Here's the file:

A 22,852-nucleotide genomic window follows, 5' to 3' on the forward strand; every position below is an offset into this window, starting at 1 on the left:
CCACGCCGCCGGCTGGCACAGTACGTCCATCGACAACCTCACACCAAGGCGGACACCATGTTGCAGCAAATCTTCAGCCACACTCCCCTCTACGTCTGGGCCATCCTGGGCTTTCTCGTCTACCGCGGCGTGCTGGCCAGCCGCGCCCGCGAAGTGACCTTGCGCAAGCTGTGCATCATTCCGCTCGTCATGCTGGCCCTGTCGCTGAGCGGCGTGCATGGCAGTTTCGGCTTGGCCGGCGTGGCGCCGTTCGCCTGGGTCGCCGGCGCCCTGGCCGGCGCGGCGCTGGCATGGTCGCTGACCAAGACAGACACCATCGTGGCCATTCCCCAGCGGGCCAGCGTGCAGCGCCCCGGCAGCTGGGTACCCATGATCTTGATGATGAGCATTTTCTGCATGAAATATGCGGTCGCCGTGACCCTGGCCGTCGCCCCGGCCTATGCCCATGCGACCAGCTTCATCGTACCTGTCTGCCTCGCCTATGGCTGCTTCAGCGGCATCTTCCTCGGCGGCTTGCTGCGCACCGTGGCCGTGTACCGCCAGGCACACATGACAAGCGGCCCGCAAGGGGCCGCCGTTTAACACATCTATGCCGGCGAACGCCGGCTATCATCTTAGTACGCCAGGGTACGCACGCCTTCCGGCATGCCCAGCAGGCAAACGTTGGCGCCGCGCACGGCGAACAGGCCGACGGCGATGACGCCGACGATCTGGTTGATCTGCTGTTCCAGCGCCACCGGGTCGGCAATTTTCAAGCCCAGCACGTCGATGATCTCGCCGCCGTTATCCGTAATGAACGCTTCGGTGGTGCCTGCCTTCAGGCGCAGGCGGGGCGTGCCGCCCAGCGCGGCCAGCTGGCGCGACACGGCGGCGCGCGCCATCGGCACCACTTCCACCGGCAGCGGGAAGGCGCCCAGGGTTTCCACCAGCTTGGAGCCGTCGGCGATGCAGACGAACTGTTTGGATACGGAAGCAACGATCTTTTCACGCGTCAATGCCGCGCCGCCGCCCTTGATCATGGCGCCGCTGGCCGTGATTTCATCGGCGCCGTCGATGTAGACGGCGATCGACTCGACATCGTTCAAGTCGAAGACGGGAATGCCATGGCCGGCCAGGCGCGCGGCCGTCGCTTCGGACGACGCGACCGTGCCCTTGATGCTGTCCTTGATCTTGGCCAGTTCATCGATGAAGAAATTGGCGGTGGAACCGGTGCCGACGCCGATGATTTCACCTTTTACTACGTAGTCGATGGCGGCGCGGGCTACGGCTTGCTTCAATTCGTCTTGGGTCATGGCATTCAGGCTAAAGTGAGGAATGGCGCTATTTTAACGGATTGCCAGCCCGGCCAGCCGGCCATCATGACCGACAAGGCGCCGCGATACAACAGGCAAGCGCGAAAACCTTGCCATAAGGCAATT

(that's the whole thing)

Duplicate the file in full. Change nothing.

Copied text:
A 22,852-nucleotide genomic window follows, 5' to 3' on the forward strand; every position below is an offset into this window, starting at 1 on the left:
CCACGCCGCCGGCTGGCACAGTACGTCCATCGACAACCTCACACCAAGGCGGACACCATGTTGCAGCAAATCTTCAGCCACACTCCCCTCTACGTCTGGGCCATCCTGGGCTTTCTCGTCTACCGCGGCGTGCTGGCCAGCCGCGCCCGCGAAGTGACCTTGCGCAAGCTGTGCATCATTCCGCTCGTCATGCTGGCCCTGTCGCTGAGCGGCGTGCATGGCAGTTTCGGCTTGGCCGGCGTGGCGCCGTTCGCCTGGGTCGCCGGCGCCCTGGCCGGCGCGGCGCTGGCATGGTCGCTGACCAAGACAGACACCATCGTGGCCATTCCCCAGCGGGCCAGCGTGCAGCGCCCCGGCAGCTGGGTACCCATGATCTTGATGATGAGCATTTTCTGCATGAAATATGCGGTCGCCGTGACCCTGGCCGTCGCCCCGGCCTATGCCCATGCGACCAGCTTCATCGTACCTGTCTGCCTCGCCTATGGCTGCTTCAGCGGCATCTTCCTCGGCGGCTTGCTGCGCACCGTGGCCGTGTACCGCCAGGCACACATGACAAGCGGCCCGCAAGGGGCCGCCGTTTAACACATCTATGCCGGCGAACGCCGGCTATCATCTTAGTACGCCAGGGTACGCACGCCTTCCGGCATGCCCAGCAGGCAAACGTTGGCGCCGCGCACGGCGAACAGGCCGACGGCGATGACGCCGACGATCTGGTTGATCTGCTGTTCCAGCGCCACCGGGTCGGCAATTTTCAAGCCCAGCACGTCGATGATCTCGCCGCCGTTATCCGTAATGAACGCTTCGGTGGTGCCTGCCTTCAGGCGCAGGCGGGGCGTGCCGCCCAGCGCGGCCAGCTGGCGCGACACGGCGGCGCGCGCCATCGGCACCACTTCCACCGGCAGCGGGAAGGCGCCCAGGGTTTCCACCAGCTTGGAGCCGTCGGCGATGCAGACGAACTGTTTGGATACGGAAGCAACGATCTTTTCACGCGTCAATGCCGCGCCGCCGCCCTTGATCATGGCGCCGCTGGCCGTGATTTCATCGGCGCCGTCGATGTAGACGGCGATCGACTCGACATCGTTCAAGTCGAAGACGGGAATGCCATGGCCGGCCAGGCGCGCGGCCGTCGCTTCGGACGACGCGACCGTGCCCTTGATGCTGTCCTTGATCTTGGCCAGTTCATCGATGAAGAAATTGGCGGTGGAACCGGTGCCGACGCCGATGATTTCACCTTTTACTACGTAGTCGATGGCGGCGCGGGCTACGGCTTGCTTCAATTCGTCTTGGGTCATGGCATTCAGGCTAAAGTGAGGAATGGCGCTATTTTAACGGATTGCCAGCCCGGCCAGCCGGCCATCATGACCGACAAGGCGCCGCGATACAACAGGCAAGCGCGAAAACCTTGCCATAAGGCAATT